It is not just “noynoying” that young Filipinos are adopting from President Benigno Aquino III’s known habit.
More and more of the country’s youth are lighting up, with 2 out of every 5 Filipino teenagers taking up smoking in 2011, according to the National Youth Commission (NYC).
Using data from a Global Youth Tobacco Survey conducted in 2003 and 2007, the NYC has raised the alarm about the increasing trend among the country’s youth to take up smoking and urged the government to impose stricter controls and higher taxes on tobacco and liquor.
“Certainly, based on these [the survey’s] estimates, the health of teenage Filipinos are now direly at risk from tobacco exposure and future smoking-related diseases. The immediate execution of more stringent tobacco control policies—such as the Aquino administration’s proposed sin tax reforms—is sorely needed,” the NYC said.
The Global Youth survey said it expected the uptake in tobacco use to rise even higher in 2011 because of the decrease in the price of cigarettes and the high demand for tobacco products. Some 5.3 million cigarette packs were sold in 2011, the highest volume of cigarette packs sold in a year since 1993, it said.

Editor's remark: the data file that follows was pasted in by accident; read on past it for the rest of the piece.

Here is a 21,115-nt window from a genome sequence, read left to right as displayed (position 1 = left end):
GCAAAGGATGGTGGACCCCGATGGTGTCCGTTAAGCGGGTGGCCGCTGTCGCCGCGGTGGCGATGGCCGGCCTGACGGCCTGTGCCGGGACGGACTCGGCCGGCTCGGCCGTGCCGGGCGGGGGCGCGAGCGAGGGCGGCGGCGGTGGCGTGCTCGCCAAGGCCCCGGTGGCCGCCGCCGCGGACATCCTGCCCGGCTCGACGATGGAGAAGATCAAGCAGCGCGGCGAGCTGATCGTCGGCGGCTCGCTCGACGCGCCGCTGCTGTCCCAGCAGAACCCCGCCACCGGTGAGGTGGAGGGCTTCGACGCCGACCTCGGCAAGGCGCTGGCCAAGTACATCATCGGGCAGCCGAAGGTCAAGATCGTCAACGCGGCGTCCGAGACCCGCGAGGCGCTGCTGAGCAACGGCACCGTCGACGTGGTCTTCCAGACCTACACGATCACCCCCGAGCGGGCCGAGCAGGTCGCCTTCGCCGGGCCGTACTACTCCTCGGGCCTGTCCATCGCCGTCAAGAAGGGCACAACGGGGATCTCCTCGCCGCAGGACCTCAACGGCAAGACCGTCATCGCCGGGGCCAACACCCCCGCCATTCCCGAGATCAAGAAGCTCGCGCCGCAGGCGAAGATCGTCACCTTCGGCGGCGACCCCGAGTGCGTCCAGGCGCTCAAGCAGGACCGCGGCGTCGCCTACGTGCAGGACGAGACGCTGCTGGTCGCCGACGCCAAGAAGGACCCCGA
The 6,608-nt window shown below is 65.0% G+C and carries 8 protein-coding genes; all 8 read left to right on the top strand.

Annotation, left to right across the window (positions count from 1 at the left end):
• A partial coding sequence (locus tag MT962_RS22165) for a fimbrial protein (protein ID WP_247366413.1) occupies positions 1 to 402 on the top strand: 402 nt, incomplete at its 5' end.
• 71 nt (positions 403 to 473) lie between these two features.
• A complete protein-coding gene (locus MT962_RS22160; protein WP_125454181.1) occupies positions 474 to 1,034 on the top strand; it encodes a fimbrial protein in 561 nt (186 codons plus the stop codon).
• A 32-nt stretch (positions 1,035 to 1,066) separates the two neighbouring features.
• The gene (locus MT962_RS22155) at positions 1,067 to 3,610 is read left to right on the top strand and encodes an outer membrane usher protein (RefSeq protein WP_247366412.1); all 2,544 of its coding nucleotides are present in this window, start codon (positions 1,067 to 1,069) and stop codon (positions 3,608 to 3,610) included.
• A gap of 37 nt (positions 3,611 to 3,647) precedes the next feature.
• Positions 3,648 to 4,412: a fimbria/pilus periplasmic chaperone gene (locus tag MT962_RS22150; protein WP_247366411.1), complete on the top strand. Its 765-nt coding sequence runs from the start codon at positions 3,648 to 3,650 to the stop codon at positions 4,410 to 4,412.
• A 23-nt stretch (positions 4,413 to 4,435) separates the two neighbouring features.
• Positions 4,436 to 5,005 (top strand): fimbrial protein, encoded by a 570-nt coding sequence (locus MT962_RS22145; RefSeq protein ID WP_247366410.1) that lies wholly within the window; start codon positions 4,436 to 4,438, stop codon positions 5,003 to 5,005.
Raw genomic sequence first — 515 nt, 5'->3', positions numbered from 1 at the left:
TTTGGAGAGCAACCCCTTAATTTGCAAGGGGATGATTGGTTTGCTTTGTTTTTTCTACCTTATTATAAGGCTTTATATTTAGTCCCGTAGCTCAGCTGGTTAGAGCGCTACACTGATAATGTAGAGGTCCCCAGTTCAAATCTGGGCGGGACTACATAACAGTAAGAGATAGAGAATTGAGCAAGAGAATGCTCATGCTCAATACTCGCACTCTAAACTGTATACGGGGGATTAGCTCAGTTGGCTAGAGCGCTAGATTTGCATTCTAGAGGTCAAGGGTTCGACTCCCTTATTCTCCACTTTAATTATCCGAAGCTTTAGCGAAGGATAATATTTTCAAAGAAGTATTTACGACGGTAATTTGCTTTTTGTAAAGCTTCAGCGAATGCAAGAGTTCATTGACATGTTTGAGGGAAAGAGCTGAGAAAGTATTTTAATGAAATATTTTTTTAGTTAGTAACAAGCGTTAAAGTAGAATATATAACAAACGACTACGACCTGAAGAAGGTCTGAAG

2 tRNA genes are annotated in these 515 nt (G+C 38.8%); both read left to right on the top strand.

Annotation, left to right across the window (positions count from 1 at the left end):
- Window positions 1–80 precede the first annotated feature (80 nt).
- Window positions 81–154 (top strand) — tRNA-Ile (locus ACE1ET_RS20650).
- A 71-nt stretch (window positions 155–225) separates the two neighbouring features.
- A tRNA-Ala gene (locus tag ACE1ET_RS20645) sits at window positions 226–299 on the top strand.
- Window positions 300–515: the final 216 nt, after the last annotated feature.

The survey said around 50.8 percent, or half of all Filipinos aged 13 to 15, would have tried a tobacco product by 2011.
By 2011, smoking among teeners aged 13 to 15 may have increased to as much as 38.2 percent (equivalent to 2.2 million people), or 2 out of every 5 young Filipinos, it said.
The survey said young people who are not smoking would be exposed to second-hand smoke. It noted that 3 out of 5 teenage Filipinos would live in homes where a family member is a regular smoker, while 78.1 percent, or 4 out of 5, would live in communities with numerous smokers.
NYC chair Leon Flores called for raising the price of cigarettes to discourage young people from taking up the habit.
“If the cost of cigarettes is high, fewer people will buy it. This is just one of the steps we see to curb this vice among the youth,” Flores said.
He cited a recent survey conducted by the University of the Philippines Communication Research Society with Health Justice Philippines that found 60 percent of the sample population would quit smoking if cigarettes were to be priced at P5 per stick.
Battle over sin taxes
The NYC is sounding the alarm over the dangers of smoking as the battle for higher excise taxes on tobacco and alcohol rages between and among health experts, government, and cigarette makers and breweries.